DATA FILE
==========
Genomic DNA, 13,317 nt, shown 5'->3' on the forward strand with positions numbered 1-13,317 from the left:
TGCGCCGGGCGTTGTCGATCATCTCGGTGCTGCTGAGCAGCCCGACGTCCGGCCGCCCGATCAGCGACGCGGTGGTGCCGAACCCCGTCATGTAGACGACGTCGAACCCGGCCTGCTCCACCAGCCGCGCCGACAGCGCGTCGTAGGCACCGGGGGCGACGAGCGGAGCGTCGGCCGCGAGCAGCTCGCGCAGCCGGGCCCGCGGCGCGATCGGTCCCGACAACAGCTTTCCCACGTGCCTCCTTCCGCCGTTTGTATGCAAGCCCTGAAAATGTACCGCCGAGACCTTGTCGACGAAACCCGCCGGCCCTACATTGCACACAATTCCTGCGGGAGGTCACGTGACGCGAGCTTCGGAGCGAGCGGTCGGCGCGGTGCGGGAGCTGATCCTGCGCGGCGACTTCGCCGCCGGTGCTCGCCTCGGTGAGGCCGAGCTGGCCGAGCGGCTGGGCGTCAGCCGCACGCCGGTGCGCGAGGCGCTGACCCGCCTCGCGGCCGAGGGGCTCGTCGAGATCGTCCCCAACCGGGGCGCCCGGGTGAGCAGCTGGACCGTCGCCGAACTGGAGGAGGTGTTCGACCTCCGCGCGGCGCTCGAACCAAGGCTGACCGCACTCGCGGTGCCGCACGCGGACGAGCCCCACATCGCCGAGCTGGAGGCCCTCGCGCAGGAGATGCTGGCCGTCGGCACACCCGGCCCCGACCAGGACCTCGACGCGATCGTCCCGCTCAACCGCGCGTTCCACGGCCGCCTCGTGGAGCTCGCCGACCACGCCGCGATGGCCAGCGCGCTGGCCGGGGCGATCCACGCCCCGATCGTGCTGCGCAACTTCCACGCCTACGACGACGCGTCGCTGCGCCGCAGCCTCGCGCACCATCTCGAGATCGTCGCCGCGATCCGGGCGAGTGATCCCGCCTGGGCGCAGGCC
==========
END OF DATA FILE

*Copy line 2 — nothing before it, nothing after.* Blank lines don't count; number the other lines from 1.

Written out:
TGCGCCGGGCGTTGTCGATCATCTCGGTGCTGCTGAGCAGCCCGACGTCCGGCCGCCCGATCAGCGACGCGGTGGTGCCGAACCCCGTCATGTAGACGACGTCGAACCCGGCCTGCTCCACCAGCCGCGCCGACAGCGCGTCGTAGGCACCGGGGGCGACGAGCGGAGCGTCGGCCGCGAGCAGCTCGCGCAGCCGGGCCCGCGGCGCGATCGGTCCCGACAACAGCTTTCCCACGTGCCTCCTTCCGCCGTTTGTATGCAAGCCCTGAAAATGTACCGCCGAGACCTTGTCGACGAAACCCGCCGGCCCTACATTGCACACAATTCCTGCGGGAGGTCACGTGACGCGAGCTTCGGAGCGAGCGGTCGGCGCGGTGCGGGAGCTGATCCTGCGCGGCGACTTCGCCGCCGGTGCTCGCCTCGGTGAGGCCGAGCTGGCCGAGCGGCTGGGCGTCAGCCGCACGCCGGTGCGCGAGGCGCTGACCCGCCTCGCGGCCGAGGGGCTCGTCGAGATCGTCCCCAACCGGGGCGCCCGGGTGAGCAGCTGGACCGTCGCCGAACTGGAGGAGGTGTTCGACCTCCGCGCGGCGCTCGAACCAAGGCTGACCGCACTCGCGGTGCCGCACGCGGACGAGCCCCACATCGCCGAGCTGGAGGCCCTCGCGCAGGAGATGCTGGCCGTCGGCACACCCGGCCCCGACCAGGACCTCGACGCGATCGTCCCGCTCAACCGCGCGTTCCACGGCCGCCTCGTGGAGCTCGCCGACCACGCCGCGATGGCCAGCGCGCTGGCCGGGGCGATCCACGCCCCGATCGTGCTGCGCAACTTCCACGCCTACGACGACGCGTCGCTGCGCCGCAGCCTCGCGCACCATCTCGAGATCGTCGCCGCGATCCGGGCGAGTGATCCCGCCTGGGCGCAGGCC